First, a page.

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For Raleia Pendle, spending the summer in Tidal, Maine, sounds like the perfect antidote to the turbulent, free-spirited 1970s in which she lives. Tidal looks almost exactly as it did in 1911, when a tidal wave crushed the town and killed over a hundred people. It's the ideal place for Raleia to live out her daydreams of life at the turn of the century and to avoid her cranky pregnant mother and her self-absorbed father.
After hearing form the local kids about Ian Rutherford, the reclusive old man who lives in a mansion on a hill overlooking Tidal, Raleia thinks she has found her living link to the past. But when she tries to befriend Rutherford, who has hardly left his home since the tidal wave almost seventy years earlier, Raleia discovers that the past wasn't the golden time she imagined.
In a story filled with the romance of the past and promise of the future, a young girl who feels that she doesn't belong with her family or in her time gains a better understanding of herself and the people who care about her. Told in the graceful, lyrical style that marked A. LaFaye's first novel, The Year of the Sawdust Man, Strawberry Hill will touch all readers who have longed to be somewhere else.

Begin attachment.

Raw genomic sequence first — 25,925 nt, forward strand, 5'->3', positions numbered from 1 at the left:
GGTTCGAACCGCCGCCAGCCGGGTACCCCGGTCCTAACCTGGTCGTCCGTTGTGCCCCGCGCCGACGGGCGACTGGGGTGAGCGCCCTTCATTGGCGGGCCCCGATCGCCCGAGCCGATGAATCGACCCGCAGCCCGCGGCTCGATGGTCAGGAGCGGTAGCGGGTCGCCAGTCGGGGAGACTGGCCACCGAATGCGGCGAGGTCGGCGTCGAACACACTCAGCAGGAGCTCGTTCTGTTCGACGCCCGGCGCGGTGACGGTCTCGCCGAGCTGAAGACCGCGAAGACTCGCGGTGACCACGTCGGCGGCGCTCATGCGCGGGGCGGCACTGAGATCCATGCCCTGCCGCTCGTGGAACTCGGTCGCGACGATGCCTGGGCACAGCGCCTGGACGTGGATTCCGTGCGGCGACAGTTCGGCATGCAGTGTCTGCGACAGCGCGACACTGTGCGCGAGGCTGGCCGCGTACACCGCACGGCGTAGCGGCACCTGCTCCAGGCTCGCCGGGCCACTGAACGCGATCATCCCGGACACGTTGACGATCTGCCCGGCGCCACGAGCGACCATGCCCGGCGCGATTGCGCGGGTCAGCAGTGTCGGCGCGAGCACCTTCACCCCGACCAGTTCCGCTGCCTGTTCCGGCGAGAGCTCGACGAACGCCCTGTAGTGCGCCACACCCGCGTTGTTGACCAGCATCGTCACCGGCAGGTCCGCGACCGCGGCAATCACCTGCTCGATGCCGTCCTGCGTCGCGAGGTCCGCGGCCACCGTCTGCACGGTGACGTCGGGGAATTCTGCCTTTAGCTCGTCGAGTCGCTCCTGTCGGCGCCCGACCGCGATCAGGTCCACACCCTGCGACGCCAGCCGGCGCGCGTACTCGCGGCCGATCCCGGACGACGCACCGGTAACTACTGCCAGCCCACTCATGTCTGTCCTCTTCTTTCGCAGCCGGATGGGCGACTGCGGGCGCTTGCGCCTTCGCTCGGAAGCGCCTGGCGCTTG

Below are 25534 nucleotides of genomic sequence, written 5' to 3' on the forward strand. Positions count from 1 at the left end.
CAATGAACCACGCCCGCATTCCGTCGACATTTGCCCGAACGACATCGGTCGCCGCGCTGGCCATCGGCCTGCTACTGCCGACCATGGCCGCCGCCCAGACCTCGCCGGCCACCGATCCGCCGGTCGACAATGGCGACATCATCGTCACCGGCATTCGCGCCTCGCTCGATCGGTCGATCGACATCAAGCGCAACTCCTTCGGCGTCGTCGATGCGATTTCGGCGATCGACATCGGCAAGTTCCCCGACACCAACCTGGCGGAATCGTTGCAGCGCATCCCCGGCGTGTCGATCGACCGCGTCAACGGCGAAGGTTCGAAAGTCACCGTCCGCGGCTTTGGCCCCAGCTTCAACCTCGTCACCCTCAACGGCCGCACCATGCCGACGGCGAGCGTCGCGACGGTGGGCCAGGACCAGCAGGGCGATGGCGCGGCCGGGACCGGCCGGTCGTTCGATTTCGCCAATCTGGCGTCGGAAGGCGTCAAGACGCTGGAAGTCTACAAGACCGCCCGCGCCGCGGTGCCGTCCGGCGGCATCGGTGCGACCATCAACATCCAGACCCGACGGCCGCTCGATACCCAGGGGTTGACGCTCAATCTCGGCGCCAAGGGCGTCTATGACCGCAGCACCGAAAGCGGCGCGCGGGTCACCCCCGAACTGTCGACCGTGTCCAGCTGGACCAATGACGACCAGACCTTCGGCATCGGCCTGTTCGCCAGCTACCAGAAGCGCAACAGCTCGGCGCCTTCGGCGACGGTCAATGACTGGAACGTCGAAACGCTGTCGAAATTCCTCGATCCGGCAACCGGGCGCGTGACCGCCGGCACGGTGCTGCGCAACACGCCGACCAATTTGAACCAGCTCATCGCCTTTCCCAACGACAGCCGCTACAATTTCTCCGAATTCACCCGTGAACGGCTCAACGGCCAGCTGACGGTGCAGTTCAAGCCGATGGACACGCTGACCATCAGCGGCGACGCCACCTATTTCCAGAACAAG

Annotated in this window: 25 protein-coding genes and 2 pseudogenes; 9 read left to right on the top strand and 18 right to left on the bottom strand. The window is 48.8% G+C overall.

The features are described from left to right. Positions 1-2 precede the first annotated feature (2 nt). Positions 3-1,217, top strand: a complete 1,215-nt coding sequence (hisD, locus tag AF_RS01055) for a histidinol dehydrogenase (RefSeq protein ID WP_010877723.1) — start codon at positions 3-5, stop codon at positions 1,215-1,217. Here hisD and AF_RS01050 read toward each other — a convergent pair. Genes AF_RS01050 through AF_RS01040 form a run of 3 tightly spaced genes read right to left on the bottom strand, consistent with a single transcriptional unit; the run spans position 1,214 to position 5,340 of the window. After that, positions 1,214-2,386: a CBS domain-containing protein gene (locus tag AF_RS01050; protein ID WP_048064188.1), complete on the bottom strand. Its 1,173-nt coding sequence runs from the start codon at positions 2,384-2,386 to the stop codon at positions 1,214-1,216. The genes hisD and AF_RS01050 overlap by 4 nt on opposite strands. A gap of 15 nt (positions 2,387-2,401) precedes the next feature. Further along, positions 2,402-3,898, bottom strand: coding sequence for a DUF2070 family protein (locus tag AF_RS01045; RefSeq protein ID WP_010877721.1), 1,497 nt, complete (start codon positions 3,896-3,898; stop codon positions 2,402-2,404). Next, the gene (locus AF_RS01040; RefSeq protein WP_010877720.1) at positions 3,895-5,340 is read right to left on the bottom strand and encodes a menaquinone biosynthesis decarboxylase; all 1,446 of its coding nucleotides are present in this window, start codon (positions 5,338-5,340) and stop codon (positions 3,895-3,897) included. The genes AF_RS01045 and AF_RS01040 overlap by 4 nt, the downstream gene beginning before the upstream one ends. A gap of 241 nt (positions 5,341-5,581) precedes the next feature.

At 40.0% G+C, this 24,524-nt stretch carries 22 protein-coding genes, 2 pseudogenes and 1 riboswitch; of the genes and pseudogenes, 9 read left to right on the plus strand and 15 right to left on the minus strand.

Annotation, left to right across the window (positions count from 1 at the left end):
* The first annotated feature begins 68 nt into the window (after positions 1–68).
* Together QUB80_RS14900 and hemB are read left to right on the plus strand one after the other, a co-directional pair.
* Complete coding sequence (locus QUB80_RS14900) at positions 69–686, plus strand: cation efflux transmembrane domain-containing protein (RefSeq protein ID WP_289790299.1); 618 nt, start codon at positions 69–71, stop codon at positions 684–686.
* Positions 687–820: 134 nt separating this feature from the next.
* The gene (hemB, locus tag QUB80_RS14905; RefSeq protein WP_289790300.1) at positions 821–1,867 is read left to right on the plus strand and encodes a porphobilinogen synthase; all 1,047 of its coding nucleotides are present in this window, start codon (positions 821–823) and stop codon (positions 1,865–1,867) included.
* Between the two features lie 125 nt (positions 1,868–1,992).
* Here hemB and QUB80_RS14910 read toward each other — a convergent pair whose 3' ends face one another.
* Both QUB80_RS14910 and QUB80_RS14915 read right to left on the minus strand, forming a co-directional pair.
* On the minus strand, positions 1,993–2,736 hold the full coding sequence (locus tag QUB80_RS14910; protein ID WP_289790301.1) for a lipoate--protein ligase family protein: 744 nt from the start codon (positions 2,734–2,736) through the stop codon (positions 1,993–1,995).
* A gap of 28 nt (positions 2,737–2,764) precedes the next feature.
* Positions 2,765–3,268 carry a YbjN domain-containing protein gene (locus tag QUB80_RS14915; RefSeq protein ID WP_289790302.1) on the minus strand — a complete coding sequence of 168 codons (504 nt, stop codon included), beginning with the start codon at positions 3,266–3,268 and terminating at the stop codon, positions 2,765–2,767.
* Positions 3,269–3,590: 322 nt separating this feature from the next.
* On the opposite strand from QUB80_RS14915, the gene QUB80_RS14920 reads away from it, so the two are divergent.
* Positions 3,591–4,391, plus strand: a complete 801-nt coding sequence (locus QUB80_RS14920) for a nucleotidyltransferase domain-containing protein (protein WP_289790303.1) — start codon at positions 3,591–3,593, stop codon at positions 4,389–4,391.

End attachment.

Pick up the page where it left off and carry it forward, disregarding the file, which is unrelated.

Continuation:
Raleia Pendle, a 12-year-old loner, wishes she'd been born about 100 years earlier when life was simpler and more refined. She loves anything old-fashioned and revels in antique shops and country stores. A summer in Tidal, ME, a town destroyed by a massive tidal wave in 1911 and now restored to its original appearance, promises an interesting time. But there's more troubling Raleia than the 20th century. Her parents are hippies who do their own thing and give her more freedom than she'd like. Maybe if they were more like other parents, she'd have some friends. The summer is also clouded by her mother's pregnancy; the family can't forget the baby girl who came too early and lived only a few days. Tidal does offer some distractions though. Mr. Rutherford, the recluse on the hill, is a mysterious phantom to the kids in town. When they drag Raleia to his house on a prank, she falls in love with its turn-of-the-century charm and is intrigued by the old man. This is a time of uncertainty and soul searching for Raleia, as well as a time of friendships and self-realization. While her fascination with the past may not be shared by all readers, her struggles with her parents and her search for independence will speak to a wide audience.. School Library Journal